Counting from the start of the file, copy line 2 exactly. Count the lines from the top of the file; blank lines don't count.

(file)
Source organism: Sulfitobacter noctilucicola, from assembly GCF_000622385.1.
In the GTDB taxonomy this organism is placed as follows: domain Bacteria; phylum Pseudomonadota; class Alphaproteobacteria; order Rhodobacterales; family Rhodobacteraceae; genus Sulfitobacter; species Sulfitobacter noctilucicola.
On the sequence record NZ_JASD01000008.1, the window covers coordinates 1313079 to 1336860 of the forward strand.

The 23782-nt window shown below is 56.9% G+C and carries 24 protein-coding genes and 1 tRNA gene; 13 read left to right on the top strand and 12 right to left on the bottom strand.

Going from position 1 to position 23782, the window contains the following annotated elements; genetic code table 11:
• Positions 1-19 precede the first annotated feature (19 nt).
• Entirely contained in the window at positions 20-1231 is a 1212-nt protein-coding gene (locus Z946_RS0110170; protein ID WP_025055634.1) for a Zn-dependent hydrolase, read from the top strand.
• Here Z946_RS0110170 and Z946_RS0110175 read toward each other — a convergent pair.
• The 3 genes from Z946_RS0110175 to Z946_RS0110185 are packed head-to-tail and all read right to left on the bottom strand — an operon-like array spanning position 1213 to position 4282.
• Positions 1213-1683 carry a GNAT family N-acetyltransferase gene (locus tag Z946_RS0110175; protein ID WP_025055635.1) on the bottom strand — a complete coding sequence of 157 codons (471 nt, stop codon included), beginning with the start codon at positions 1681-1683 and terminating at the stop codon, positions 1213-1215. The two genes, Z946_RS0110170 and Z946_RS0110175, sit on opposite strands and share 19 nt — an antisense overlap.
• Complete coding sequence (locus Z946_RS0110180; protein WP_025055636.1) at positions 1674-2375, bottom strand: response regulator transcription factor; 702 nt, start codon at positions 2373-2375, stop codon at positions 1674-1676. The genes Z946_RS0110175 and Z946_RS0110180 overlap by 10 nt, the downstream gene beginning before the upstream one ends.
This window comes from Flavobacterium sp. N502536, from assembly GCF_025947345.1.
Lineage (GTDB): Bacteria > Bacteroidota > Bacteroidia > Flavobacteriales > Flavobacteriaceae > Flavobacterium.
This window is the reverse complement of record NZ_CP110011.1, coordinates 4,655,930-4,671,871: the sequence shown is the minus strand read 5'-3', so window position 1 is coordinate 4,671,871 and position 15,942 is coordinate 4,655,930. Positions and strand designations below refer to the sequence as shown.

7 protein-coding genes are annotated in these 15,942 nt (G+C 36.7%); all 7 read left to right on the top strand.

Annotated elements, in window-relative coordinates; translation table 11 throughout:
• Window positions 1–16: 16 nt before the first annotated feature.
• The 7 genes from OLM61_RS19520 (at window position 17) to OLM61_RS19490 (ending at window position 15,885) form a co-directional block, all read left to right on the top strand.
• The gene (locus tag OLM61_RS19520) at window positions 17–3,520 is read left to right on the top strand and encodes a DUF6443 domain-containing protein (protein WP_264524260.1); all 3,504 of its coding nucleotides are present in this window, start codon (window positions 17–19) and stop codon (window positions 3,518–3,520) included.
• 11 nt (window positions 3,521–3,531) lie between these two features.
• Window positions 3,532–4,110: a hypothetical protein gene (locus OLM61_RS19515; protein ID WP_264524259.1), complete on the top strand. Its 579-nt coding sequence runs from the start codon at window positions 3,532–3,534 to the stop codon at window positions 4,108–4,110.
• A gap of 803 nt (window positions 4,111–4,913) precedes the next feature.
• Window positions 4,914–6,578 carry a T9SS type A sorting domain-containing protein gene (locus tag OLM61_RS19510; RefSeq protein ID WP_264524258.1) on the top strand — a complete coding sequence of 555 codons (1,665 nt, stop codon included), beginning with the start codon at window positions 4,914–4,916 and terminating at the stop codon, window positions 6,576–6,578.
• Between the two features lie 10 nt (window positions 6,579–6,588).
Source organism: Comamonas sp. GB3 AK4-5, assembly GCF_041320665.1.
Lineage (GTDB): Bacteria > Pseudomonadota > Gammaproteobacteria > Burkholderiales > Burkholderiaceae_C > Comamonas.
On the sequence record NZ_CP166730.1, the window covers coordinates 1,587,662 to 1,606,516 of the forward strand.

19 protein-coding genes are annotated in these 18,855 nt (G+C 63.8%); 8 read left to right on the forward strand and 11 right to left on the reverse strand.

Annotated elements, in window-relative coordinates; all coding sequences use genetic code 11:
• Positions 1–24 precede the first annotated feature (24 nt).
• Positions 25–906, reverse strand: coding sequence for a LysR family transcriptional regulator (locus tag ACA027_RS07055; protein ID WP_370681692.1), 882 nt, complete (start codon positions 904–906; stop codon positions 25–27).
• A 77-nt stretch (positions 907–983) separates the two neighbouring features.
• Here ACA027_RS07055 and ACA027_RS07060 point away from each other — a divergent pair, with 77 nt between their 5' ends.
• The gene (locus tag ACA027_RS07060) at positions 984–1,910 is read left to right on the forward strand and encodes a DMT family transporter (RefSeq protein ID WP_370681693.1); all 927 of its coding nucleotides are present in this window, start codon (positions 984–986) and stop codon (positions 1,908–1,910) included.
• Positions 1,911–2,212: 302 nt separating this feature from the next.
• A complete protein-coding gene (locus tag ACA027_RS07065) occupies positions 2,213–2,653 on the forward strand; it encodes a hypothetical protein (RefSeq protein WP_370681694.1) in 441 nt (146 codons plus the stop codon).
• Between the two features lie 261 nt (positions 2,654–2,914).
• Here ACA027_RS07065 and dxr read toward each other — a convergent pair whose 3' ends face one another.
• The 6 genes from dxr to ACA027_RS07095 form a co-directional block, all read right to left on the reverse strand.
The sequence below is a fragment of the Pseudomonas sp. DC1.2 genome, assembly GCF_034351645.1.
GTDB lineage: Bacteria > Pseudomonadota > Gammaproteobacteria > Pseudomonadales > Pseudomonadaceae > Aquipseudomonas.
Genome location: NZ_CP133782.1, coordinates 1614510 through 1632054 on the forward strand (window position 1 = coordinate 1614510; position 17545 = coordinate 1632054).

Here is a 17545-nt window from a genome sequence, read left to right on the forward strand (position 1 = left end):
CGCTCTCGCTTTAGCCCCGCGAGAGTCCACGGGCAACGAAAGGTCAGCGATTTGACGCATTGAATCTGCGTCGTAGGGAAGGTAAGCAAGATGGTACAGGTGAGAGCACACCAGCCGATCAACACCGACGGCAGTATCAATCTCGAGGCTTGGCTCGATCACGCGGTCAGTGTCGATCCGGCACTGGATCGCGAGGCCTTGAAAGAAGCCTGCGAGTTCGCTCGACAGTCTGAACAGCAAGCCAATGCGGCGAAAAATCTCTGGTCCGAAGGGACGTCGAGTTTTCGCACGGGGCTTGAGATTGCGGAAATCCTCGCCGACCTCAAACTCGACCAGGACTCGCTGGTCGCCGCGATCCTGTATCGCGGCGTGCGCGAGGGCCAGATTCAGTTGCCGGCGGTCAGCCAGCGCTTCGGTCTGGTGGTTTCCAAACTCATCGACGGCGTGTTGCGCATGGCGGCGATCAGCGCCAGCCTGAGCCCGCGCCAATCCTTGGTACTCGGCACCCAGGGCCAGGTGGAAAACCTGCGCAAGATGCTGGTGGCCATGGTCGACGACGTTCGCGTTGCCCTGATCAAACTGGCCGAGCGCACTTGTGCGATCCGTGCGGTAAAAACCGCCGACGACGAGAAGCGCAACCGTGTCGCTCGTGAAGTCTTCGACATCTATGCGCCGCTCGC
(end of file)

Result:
In the GTDB taxonomy this organism is placed as follows: domain Bacteria; phylum Pseudomonadota; class Alphaproteobacteria; order Rhodobacterales; family Rhodobacteraceae; genus Sulfitobacter; species Sulfitobacter noctilucicola.